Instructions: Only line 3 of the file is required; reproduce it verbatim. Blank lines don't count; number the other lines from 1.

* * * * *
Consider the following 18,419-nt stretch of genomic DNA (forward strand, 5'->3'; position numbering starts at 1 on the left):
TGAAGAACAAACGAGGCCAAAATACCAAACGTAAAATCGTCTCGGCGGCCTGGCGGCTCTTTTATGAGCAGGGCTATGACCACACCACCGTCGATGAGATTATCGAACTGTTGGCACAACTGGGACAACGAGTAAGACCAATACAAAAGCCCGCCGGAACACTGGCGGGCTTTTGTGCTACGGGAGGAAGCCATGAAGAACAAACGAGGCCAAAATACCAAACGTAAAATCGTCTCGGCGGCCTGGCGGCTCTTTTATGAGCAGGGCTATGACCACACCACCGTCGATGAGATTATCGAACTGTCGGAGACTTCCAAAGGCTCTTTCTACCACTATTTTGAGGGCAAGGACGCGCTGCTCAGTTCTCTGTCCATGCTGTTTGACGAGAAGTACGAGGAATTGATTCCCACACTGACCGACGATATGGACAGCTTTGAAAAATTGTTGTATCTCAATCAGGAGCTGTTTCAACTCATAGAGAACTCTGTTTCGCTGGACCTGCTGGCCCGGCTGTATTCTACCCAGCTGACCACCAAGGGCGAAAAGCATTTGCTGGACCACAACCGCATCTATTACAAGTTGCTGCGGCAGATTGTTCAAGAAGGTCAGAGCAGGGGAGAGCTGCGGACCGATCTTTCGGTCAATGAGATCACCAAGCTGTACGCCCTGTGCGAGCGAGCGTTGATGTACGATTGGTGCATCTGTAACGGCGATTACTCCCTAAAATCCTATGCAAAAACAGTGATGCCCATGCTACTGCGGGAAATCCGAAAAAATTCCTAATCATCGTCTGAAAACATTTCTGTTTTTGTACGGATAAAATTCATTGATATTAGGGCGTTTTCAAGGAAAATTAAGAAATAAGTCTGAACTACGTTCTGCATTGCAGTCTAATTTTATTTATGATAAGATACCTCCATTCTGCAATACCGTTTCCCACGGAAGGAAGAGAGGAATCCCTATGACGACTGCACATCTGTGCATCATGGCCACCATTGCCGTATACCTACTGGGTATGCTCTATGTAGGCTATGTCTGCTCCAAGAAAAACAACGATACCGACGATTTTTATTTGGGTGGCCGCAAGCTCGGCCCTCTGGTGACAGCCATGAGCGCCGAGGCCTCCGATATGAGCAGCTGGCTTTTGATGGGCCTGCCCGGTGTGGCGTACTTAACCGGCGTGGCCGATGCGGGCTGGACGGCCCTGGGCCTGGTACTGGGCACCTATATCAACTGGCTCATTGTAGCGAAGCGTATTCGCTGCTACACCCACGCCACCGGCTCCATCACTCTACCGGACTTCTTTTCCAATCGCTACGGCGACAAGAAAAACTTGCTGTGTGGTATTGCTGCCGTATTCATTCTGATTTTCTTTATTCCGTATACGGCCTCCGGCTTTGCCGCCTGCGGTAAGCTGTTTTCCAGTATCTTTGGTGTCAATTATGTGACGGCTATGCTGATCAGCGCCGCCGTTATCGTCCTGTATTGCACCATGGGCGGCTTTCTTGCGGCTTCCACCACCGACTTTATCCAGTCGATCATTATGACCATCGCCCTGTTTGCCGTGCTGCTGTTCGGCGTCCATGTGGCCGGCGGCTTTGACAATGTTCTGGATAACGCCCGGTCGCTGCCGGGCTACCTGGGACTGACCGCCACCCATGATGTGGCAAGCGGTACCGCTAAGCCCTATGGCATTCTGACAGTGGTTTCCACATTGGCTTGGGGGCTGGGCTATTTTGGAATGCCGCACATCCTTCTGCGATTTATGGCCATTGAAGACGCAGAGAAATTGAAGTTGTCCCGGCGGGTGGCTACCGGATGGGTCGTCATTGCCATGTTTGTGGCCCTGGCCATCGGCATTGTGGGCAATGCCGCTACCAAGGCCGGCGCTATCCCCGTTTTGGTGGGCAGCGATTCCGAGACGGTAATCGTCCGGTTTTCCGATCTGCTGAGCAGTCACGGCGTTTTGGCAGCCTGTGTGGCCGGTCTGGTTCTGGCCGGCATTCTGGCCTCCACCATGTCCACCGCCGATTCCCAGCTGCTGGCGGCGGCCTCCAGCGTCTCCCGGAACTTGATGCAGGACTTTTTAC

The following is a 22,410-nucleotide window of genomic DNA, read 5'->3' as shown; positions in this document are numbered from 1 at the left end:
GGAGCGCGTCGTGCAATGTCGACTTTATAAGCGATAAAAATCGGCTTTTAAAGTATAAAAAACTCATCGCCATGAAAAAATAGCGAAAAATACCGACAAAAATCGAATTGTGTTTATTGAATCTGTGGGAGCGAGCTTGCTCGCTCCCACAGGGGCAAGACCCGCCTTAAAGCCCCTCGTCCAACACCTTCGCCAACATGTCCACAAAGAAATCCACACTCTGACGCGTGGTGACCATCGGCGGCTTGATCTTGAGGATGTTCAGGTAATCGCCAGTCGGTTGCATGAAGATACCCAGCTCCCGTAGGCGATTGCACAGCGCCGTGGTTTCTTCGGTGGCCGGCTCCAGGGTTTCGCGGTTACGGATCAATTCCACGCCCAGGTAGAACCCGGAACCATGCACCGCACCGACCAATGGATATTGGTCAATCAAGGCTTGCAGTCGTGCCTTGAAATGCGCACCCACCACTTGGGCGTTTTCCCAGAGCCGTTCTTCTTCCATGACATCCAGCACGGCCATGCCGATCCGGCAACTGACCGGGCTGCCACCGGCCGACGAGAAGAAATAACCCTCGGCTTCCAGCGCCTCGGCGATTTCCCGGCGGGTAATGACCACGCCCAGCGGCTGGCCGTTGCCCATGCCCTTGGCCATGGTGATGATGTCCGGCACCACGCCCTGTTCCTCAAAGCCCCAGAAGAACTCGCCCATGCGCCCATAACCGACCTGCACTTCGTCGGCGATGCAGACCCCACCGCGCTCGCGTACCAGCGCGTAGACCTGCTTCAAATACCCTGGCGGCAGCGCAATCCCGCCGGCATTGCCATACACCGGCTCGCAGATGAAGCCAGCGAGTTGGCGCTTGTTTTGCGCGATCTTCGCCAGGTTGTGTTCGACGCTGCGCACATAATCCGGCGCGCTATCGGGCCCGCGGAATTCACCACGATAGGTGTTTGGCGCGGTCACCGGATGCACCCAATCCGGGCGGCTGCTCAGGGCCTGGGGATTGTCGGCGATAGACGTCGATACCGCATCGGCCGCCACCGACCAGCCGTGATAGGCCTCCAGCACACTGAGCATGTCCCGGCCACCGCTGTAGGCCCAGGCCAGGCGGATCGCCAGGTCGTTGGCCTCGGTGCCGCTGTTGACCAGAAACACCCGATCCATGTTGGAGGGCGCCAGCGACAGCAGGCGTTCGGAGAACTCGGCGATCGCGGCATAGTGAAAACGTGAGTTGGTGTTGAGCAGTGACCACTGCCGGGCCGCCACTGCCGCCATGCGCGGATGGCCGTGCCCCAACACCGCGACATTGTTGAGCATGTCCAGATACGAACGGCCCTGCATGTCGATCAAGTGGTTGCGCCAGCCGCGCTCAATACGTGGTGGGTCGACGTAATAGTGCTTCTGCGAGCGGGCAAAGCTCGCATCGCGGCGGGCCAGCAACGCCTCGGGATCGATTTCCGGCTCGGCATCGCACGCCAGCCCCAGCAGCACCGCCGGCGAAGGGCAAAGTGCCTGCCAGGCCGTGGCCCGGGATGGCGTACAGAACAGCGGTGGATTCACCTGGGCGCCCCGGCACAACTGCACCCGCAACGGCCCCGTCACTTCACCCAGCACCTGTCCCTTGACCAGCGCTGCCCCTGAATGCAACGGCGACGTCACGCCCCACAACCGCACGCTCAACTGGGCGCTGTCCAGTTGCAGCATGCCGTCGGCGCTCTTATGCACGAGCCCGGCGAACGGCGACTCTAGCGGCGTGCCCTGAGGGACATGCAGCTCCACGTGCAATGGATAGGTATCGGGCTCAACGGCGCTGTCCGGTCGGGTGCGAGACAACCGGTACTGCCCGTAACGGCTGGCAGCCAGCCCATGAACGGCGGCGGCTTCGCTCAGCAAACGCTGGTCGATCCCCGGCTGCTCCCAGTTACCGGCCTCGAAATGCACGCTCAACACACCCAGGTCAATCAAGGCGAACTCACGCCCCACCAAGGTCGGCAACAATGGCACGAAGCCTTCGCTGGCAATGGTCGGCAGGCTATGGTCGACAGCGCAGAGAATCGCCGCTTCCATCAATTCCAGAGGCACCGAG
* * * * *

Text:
The following is a 22,410-nucleotide window of genomic DNA, read 5'->3' as shown; positions in this document are numbered from 1 at the left end: